Not because I believe I am better than her
Or know better than her
or even know.
My heart bleeds because I have compassion,
it’s in my bones,
in my fibres,
in my being,
in my heart
in my soul.
Your vision may see it as a deep seated injury
perhaps as a result of something that has happened to me in my past.
But know this:
Some of us are not in it for the rescue glory
we are painfully aware that this shit is gory
but if no one is gonna lend a hand, when another is in need
or incapacitated or drunk or a has mind which mental illness choose to feed or to breed.
Then we are never, ever, ever, going to ever see
Communities, or Boroughs or Countries in peace.
So if my very own fibres chose to nag, pull, tear and bleed
compassion for another who may have some particular need
I’ll ask what I can do for them, and if I decided I want to.
I offer to do what it is, I am able to do.
From a chat on the phone, to some food or a brew
There are plenty of small things that each one of us can do
but don’t bother to offer if you don’t mean to follow through.
There is no need to damage another soul for the sake of you
There is no room for pride or a pathological need
to be chasing after the rescue glory.
So if by now you still don’t understand,
let me break it down one more time , but this is the last time mind.
I don’t give a fuck what you think the motivation is behind the way I live
The point that you think I have a motivation at all, is enough for me to just stop to think,
and to realise that someone, somehow, will always think bad of me.
But if I aint got no haters, then I aint making moves at all
and just taking breathes disturbs particles that are airborne.
like breathing in oxygen forces the carbon dioxide out, but that shit helps the trees to breathe
so though you may be disturbing the peace, simply by breathing, you are meeting a need.
So no, I do not need to rescue her, that is true.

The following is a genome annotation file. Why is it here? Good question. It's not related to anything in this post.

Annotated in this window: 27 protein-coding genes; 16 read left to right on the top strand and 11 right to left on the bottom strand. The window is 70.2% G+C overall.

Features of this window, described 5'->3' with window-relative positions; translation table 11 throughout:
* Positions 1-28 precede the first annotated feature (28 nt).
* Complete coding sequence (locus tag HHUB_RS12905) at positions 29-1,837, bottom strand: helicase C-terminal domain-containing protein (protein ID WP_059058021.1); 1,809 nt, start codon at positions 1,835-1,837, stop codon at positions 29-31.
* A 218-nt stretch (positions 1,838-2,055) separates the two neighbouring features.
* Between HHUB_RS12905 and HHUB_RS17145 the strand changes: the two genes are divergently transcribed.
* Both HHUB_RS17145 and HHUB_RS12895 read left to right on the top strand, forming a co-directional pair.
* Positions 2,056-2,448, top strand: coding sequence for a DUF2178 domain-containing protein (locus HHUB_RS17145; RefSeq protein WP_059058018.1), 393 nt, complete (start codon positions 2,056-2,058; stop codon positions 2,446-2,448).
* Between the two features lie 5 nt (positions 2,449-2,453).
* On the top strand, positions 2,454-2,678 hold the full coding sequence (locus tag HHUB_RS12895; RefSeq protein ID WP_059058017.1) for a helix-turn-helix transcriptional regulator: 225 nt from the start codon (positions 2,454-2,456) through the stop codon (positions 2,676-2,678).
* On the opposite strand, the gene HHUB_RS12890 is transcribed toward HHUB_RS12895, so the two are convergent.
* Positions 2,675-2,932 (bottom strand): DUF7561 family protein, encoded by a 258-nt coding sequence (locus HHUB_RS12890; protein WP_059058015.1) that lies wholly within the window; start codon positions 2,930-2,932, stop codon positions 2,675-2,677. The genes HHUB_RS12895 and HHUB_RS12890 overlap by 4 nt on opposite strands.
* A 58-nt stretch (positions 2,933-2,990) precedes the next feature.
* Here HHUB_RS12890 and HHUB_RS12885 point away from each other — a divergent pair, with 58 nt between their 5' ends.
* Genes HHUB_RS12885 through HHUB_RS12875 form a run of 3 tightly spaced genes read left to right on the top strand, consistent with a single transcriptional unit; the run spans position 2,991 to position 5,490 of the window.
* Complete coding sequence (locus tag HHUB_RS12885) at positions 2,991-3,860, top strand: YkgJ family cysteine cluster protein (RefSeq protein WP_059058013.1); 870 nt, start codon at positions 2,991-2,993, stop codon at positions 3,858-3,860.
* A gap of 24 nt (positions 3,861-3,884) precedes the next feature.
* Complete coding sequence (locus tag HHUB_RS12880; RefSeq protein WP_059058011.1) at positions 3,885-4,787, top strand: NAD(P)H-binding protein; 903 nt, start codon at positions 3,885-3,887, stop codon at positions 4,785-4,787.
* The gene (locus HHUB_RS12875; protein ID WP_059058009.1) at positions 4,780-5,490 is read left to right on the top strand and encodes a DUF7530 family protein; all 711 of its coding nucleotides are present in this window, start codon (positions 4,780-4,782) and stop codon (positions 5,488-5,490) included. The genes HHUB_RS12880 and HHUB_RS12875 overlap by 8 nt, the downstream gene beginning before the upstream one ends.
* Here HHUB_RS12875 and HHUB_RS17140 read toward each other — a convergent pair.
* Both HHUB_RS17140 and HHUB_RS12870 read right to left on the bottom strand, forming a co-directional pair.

But breathing is something that I do need to do.

KG: What is the best advice you’d like to give everyone – whether it’s about writing or life in general?

AM: Just do it. If I can do it, any fucker can do it. I found out I was dyslexic and had ADHD at uni, which explained why I was trying to stay out of trouble in childhood. The only skill I was taught I could do is throw shot put and discus; it’s all I thought I could do because it’s measurable and quantifiable. But emotions and writing and things – the only way it’s going to change in the world is if people communicate and share perspectives. And don’t hold back on emotions. Even if you don’t learn anything from your writing, do it – plenty of my poems don’t have happy endings. No one should ever be told to shut up, or that their opinions aren’t valid. And everyone’s right in their own way because you know how you feel – so just write. Tell people your problems. Communicate with people – because you never know. I’ve made some absolutely brilliant friends through poetry, and it’s helped me stay well. If I could give advice it would be that. There are three certainties – being born, living for a certain amount of time, and dying. So we gotta live. If writing helps you, or helps you feel supported or validated, do it. Even terrorists, suicide bombers deserve to have their own opinions – they’ve been brainwashed, so maybe if anyone else had spoken to them first, not the ones who brainwashed them, it wouldn’t be this way. Cults target vulnerable people. We just need to do some poetry workshops with them instead, don’t we?

It’s been a long time since I’ve heard an idea as fresh as that one. Anamoli is a brilliant poet (and singer), and if you think so too, you can check out her pages on Facebook: Ms Anamoli (poetry-focused) and Meraki (her band with Nye).

If you would like to submit work for a weekly Fresh spot (every Thursday), or put yourself forward for our monthly poetry profile Fresh: Featured, you can find out how right here.